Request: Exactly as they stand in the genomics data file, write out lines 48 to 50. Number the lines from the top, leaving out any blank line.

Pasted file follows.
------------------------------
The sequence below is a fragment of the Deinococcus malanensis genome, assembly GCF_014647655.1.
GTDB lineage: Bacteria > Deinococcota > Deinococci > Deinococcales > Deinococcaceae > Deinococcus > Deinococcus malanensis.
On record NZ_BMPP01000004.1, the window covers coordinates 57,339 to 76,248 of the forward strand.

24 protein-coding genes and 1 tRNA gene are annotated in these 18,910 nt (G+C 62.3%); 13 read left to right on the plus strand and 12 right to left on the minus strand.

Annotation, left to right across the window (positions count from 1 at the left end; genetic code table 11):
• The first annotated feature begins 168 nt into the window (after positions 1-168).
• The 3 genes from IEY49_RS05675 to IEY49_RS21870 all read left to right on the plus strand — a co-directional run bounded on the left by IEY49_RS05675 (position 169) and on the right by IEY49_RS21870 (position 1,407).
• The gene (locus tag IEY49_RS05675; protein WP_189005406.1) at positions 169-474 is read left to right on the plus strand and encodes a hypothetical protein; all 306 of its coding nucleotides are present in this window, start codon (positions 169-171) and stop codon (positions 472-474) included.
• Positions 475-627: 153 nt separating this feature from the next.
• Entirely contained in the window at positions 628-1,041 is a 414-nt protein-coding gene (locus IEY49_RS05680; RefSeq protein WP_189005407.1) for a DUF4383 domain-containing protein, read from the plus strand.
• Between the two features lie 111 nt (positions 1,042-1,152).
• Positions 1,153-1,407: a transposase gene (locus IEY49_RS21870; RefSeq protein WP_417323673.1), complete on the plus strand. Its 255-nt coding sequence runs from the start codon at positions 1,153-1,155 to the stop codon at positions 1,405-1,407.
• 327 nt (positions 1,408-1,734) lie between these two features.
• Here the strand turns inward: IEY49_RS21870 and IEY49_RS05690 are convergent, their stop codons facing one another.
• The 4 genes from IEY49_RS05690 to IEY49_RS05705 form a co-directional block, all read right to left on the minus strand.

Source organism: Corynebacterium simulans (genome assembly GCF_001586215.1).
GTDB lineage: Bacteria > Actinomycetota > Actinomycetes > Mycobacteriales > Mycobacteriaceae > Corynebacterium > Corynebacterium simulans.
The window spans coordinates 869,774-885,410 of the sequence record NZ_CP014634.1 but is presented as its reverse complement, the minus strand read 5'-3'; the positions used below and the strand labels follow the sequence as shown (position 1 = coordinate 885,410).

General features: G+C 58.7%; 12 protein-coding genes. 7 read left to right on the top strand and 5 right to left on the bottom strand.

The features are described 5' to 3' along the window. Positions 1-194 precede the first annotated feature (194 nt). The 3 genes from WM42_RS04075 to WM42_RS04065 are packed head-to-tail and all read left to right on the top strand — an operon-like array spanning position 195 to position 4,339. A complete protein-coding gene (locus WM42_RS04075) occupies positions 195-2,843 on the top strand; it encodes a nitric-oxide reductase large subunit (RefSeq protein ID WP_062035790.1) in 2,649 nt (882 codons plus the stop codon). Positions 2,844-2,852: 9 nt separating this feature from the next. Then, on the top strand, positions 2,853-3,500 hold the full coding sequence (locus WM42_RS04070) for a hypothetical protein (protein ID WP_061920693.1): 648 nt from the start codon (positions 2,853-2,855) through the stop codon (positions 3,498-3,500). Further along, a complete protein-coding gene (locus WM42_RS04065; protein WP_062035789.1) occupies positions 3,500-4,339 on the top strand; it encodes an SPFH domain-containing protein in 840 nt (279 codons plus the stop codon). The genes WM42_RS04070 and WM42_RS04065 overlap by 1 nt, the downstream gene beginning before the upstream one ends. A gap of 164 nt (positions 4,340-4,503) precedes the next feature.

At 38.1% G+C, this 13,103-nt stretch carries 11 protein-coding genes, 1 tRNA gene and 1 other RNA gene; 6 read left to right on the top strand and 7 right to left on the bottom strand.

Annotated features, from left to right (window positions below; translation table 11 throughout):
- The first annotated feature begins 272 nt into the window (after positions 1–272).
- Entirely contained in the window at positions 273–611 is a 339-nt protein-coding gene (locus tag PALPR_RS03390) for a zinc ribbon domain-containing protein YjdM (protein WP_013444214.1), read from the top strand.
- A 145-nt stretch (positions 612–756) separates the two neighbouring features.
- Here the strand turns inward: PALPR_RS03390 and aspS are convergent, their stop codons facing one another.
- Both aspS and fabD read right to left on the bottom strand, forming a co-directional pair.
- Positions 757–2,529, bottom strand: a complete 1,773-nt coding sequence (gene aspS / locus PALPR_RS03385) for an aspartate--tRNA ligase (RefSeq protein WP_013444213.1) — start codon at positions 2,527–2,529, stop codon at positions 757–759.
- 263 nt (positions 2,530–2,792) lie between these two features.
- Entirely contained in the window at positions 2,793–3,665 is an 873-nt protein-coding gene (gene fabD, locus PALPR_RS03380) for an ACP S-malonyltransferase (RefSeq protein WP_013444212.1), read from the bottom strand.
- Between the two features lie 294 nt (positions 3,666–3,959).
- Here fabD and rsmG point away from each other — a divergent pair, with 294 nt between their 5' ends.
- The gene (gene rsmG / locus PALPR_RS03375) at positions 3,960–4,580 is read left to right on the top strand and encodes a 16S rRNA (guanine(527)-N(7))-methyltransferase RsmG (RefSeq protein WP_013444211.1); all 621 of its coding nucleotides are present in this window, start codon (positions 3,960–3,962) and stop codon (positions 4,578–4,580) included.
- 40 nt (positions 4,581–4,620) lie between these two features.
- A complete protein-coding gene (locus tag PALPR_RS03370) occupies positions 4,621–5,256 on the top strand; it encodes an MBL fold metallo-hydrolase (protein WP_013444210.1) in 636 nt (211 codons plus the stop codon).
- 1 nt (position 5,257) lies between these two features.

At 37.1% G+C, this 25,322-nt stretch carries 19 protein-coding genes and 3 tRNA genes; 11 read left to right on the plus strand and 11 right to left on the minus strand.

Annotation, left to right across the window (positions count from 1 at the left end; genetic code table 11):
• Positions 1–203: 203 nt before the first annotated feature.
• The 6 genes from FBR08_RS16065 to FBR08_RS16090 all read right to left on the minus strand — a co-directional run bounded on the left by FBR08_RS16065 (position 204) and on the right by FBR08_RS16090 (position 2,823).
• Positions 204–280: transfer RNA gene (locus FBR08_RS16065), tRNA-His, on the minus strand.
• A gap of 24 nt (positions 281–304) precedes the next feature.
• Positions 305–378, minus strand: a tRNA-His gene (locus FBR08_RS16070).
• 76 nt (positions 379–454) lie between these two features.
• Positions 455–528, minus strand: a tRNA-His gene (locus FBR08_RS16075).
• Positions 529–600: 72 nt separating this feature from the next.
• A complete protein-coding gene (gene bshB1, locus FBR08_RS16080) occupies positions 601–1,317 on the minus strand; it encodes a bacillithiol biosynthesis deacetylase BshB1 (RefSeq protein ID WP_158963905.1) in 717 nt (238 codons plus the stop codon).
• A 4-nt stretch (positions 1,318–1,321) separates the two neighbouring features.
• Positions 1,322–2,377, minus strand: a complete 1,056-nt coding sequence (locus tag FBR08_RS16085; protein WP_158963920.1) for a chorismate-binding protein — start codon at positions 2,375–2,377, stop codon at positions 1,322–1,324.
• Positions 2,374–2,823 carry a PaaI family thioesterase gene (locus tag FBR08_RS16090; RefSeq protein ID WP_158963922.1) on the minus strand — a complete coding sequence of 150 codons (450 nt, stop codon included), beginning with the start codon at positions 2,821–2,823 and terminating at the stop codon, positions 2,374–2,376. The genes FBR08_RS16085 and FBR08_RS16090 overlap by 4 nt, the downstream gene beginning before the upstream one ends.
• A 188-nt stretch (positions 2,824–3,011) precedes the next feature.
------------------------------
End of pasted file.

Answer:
• A 4-nt stretch (positions 1,318–1,321) separates the two neighbouring features.
• Positions 1,322–2,377, minus strand: a complete 1,056-nt coding sequence (locus tag FBR08_RS16085; protein WP_158963920.1) for a chorismate-binding protein — start codon at positions 2,375–2,377, stop codon at positions 1,322–1,324.
• Positions 2,374–2,823 carry a PaaI family thioesterase gene (locus tag FBR08_RS16090; RefSeq protein ID WP_158963922.1) on the minus strand — a complete coding sequence of 150 codons (450 nt, stop codon included), beginning with the start codon at positions 2,821–2,823 and terminating at the stop codon, positions 2,374–2,376. The genes FBR08_RS16085 and FBR08_RS16090 overlap by 4 nt, the downstream gene beginning before the upstream one ends.